As a symbol “the Stonewall Inn remained synonymous with gay resistance to ppression and was central in the iconography of lesbian and gay awareness. . In essence, the riots witness the birth of a in modern gay rights movement, and became the basis on which LGBT culture and identity is based. In conclusion, The 1969 Stonewall riots drove the latter half of the 20th century in to an era of increased development in the fight for gay rights. In short, The Stonewall riots created dissent amongst the american people through media, as well as acting as a catalyst for definitive progress and finally, the riots represented an important cultural shift that eventually ranslated into the modern pride movement.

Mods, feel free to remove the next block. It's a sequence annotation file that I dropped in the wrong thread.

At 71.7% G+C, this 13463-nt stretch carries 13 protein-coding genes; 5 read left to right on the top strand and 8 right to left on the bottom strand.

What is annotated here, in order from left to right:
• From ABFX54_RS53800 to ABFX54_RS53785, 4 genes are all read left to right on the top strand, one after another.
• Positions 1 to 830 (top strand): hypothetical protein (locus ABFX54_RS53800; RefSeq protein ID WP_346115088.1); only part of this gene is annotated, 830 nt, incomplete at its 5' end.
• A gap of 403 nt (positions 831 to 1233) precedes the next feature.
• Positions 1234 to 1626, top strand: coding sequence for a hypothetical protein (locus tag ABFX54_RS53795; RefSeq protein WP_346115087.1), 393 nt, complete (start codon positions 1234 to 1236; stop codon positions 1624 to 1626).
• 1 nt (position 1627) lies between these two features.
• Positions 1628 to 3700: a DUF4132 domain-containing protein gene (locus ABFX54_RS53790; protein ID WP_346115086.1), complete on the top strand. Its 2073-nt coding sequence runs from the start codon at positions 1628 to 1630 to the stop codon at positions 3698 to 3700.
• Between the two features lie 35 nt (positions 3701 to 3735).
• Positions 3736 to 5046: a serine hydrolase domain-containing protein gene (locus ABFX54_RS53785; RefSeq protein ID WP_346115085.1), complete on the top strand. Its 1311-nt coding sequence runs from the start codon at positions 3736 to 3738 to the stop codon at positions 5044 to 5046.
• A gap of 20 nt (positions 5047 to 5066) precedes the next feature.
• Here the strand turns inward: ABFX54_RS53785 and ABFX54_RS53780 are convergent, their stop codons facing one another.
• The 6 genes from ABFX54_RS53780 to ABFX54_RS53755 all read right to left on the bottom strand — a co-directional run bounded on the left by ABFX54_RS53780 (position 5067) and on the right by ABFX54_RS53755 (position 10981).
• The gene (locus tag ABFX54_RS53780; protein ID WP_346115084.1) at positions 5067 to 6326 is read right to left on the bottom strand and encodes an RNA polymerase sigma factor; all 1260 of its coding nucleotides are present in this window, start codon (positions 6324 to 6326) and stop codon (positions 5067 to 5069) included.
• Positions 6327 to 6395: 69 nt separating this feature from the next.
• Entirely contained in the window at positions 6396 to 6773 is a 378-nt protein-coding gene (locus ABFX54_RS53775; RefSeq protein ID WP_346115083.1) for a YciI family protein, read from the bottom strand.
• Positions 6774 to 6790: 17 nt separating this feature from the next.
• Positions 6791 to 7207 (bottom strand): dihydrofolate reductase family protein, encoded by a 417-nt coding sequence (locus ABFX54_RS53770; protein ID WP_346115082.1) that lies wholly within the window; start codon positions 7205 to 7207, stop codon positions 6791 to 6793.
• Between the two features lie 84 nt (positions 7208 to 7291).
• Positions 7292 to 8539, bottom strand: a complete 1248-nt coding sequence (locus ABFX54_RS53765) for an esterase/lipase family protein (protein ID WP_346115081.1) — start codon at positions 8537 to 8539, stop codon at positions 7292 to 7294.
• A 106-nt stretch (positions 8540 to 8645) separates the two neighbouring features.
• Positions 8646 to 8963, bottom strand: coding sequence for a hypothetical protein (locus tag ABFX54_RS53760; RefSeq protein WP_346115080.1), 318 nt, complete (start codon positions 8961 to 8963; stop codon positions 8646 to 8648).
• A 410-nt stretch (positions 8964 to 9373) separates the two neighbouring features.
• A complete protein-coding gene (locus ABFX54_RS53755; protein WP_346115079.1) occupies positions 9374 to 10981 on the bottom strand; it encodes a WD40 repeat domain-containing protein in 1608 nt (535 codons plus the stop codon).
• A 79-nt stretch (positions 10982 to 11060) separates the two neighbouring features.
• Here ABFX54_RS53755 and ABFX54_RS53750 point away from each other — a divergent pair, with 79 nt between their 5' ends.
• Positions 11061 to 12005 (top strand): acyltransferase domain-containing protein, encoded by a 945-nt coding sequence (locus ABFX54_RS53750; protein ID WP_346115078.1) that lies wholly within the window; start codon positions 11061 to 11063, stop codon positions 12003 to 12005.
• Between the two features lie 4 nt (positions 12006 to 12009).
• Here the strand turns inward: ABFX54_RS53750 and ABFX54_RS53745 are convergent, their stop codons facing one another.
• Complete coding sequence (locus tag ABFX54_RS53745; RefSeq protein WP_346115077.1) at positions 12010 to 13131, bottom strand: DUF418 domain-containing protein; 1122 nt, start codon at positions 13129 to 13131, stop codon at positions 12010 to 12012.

However, regardless collection of violent uprisings that plagued the LGBT community for years to come, and the post-Stonewall depictions of the riots the successes of the riots, they were still a often glossed over its roots within the transgender community with activists such as Sylvia Rae Rivera and Marsha P. Johnson. This is identifiable as a trend within American culture, through movies, tv and other media outlets. The greatest challenge moving forward will be to deconstruct the preconceived notions about the roots LGBT community and their fight for equality.